JERSEY CITY, N.J. – Former Georgia Tech and Georgia stars Demaryius Thomas and Knowshon Moreno each could have their own sad football reality show.
Both overcame personal adversity to play key roles alongside quarterback Peyton Manning in Denver’s potent offense. Both are set to make their Super Bowl debut Sunday at MetLife Stadium in East Rutherford, N.J., when the Broncos meet the Seattle Seahawks.
Since Thomas was 11, his mother has been incarcerated on federal drug charges. His grandmother also is in jail in Tallahassee, Fla. Mostly with the support of other family members, he’s been able to break the cycle of involvement with drugs.
Moreno spent the early part of his childhood bouncing around homeless shelters in New York with his father before the family turned things around and settled in nearby Middletown, N.J.
As in the Langston Hughes poem, “Mother to Son,” when the mother describes a tough and hardscrabble life, Thomas has found a way to thrive and be compassionate. Both his mother and grandmother will watch the Super Bowl from jail Sunday.
“I’ve talked to my grandmother and my mom,” Thomas said. “They both called me this week, so far, but they’ll call me again before the game. The next time I see them will be after the season.”
Those conversations can be tough.
“It was just happy,” Thomas said. “My momma, she just told me, ‘I told you you would make it.’ We haven’t really talked about it much, but I talked to my grandma, and she said the same thing. She got emotional and all, but they just said, ‘You were going to make it.’”
The Montrose, Ga., native channels his emotions into his play. As Manning’s top target, he caught 92 passes for 1,430 yards and 14 touchdowns in the regular season. In playoff wins over San Diego and New England, he caught 15 passes for 188 yards and two touchdowns.
“He (has) taken his game up another notch from last year, and he was awesome last year,” Manning said. “We know that defenses are keying on him, but he’s still be able to produce.”
Thomas acknowledges that living with incarcerated relatives changed the way he approaches the game.
“You never know, one day you can be here, and the next day you’ll be gone,” Thomas said. “So, I take every day like it’s my last. I play every football game like it’s my last. I was brought up a Christian. I was raised around great people. They drive me more to know that they’re there and they’re watching me. I try to go out there and play my best because they’re going to talk about it to the people in the jailhouse.”
Thomas also hasn’t forgot his days at Tech. When he signed out of West Laurens High, coach Chan Gailey and his staff hoped that Thomas could follow in Calvin Johnson’s footsteps. But he ended up playing and thriving in Paul Johnson’s run-oriented option attack.
“At first it was (tough), but once I started making big plays, I had 40 catches for like 1,200 yards, my main thing was making big plays,” Thomas said. “That was it. Also, we were winning with the (option) offense, so it really didn’t bother me. All I wanted to do was win.”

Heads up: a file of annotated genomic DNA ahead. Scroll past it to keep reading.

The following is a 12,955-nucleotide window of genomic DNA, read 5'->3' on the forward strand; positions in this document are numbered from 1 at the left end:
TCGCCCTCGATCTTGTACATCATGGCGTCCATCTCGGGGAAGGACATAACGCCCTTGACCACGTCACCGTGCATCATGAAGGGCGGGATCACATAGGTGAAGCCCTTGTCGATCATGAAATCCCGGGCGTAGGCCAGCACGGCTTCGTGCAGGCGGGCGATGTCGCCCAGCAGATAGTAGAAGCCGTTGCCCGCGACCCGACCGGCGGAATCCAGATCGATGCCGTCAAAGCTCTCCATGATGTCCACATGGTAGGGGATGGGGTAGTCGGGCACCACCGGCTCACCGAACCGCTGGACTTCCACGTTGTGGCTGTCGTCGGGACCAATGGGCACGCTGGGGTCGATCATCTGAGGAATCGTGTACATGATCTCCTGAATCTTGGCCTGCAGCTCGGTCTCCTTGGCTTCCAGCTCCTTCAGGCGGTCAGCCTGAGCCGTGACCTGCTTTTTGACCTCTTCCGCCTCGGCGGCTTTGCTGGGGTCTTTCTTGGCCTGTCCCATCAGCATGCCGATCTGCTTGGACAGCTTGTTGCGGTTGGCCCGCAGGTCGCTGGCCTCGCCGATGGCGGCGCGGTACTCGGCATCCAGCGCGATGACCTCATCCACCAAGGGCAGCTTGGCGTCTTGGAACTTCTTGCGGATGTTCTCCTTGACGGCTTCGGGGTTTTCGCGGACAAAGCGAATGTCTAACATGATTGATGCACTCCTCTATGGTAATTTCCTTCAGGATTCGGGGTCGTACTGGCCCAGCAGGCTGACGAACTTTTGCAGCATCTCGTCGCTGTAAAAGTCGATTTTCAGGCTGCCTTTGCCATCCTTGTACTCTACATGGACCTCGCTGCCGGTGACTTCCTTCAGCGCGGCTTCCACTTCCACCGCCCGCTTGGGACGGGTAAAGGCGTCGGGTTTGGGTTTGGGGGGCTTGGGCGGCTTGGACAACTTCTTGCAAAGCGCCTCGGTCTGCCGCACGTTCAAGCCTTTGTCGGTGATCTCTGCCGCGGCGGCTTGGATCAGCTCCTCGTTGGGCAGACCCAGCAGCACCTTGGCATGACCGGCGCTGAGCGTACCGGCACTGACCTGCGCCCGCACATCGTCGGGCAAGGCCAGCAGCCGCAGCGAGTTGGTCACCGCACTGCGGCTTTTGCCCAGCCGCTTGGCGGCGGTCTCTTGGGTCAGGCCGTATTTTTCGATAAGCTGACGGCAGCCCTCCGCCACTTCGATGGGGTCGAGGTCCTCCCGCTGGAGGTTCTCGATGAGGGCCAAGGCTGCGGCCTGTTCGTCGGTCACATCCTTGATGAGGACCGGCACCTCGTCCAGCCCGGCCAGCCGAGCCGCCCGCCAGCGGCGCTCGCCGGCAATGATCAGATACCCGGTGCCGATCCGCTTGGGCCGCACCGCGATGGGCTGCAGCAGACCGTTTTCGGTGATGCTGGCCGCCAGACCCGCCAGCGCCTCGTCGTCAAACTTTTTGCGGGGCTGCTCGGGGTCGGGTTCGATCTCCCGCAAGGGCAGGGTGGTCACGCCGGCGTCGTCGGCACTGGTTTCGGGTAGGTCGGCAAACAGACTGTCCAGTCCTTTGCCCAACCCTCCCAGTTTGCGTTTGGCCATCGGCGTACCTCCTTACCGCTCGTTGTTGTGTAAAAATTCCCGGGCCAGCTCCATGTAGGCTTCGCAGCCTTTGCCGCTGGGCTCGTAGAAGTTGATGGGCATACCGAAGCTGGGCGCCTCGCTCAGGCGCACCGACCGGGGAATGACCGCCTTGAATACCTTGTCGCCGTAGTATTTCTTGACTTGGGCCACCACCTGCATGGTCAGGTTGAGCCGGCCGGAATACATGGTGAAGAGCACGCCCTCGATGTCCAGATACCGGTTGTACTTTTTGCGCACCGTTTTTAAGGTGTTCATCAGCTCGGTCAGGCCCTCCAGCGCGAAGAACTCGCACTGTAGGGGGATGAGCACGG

Moreno returns home with his head held high after his rough start in life.
“It made me into the person that I am today,” Moreno said. “Just learning from my experiences, going in and out of doing what I was doing, shelters and things like that, that’s part of life. Everyone goes through different things. It’s how you battle back from that and see the positive in all the negative. I think I did a good job of that.”
After a stellar career at Georgia, Moreno was selected 12th overall in the 2009 draft. However, his path to stardom in the NFL has traveled a bumpy road. Until he stopped fumbling, Moreno had a hard time winning over coach John Fox, who called him the team’s most improved player. With his ball-handling more secure, he played in all 16 games, making 15 starts. He rushed for more than 1,000 yards for the first time in his career and caught 60 passes for 548 yards and three touchdowns.
“When you’re holding that ball in your hands, everyone’s lives is in your hands,” Moreno said.
Manning said Moreno has used his skills to help balance the Broncos’ offense.
“Knowshon has done a lot for us back there the entire season,” he said. “Run game, pass protection and catching the ball out of the backfield.”
Like Thomas, Moreno credits his stay in college with helping him sustain and perhaps salvage his NFL career.
“(Georgia assistant) coach (Tony) Ball just taught us the little things like pass protection,” Moreno said. “Running the ball could be easy. Especially when you have an offensive line blocking for you like we had. You just run to daylight. But it’s just the little things that you work on. It’s footwork. Pass protection is the main thing. Especially at Georgia, I was back there protecting Matthew Stafford, so I was doing my best to do that. It’s no different here with Peyton.”